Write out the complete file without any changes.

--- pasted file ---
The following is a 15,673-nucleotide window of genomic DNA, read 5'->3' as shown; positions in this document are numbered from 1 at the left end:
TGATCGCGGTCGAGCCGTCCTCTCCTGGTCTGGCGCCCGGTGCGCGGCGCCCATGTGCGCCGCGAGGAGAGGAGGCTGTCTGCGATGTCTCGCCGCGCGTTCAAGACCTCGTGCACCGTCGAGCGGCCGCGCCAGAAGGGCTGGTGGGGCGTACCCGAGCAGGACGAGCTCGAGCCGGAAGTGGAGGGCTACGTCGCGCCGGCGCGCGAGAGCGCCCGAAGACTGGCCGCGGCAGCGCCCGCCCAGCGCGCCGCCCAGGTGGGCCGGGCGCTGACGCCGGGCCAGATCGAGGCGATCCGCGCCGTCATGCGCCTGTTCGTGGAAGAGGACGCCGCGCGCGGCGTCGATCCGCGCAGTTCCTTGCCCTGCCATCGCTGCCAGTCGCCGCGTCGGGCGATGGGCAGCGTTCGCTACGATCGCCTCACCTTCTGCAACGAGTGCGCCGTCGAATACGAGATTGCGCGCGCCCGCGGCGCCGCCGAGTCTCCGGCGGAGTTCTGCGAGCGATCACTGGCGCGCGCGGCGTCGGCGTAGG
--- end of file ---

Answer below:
The following is a 15,673-nucleotide window of genomic DNA, read 5'->3' as shown; positions in this document are numbered from 1 at the left end:
TGATCGCGGTCGAGCCGTCCTCTCCTGGTCTGGCGCCCGGTGCGCGGCGCCCATGTGCGCCGCGAGGAGAGGAGGCTGTCTGCGATGTCTCGCCGCGCGTTCAAGACCTCGTGCACCGTCGAGCGGCCGCGCCAGAAGGGCTGGTGGGGCGTACCCGAGCAGGACGAGCTCGAGCCGGAAGTGGAGGGCTACGTCGCGCCGGCGCGCGAGAGCGCCCGAAGACTGGCCGCGGCAGCGCCCGCCCAGCGCGCCGCCCAGGTGGGCCGGGCGCTGACGCCGGGCCAGATCGAGGCGATCCGCGCCGTCATGCGCCTGTTCGTGGAAGAGGACGCCGCGCGCGGCGTCGATCCGCGCAGTTCCTTGCCCTGCCATCGCTGCCAGTCGCCGCGTCGGGCGATGGGCAGCGTTCGCTACGATCGCCTCACCTTCTGCAACGAGTGCGCCGTCGAATACGAGATTGCGCGCGCCCGCGGCGCCGCCGAGTCTCCGGCGGAGTTCTGCGAGCGATCACTGGCGCGCGCGGCGTCGGCGTAGG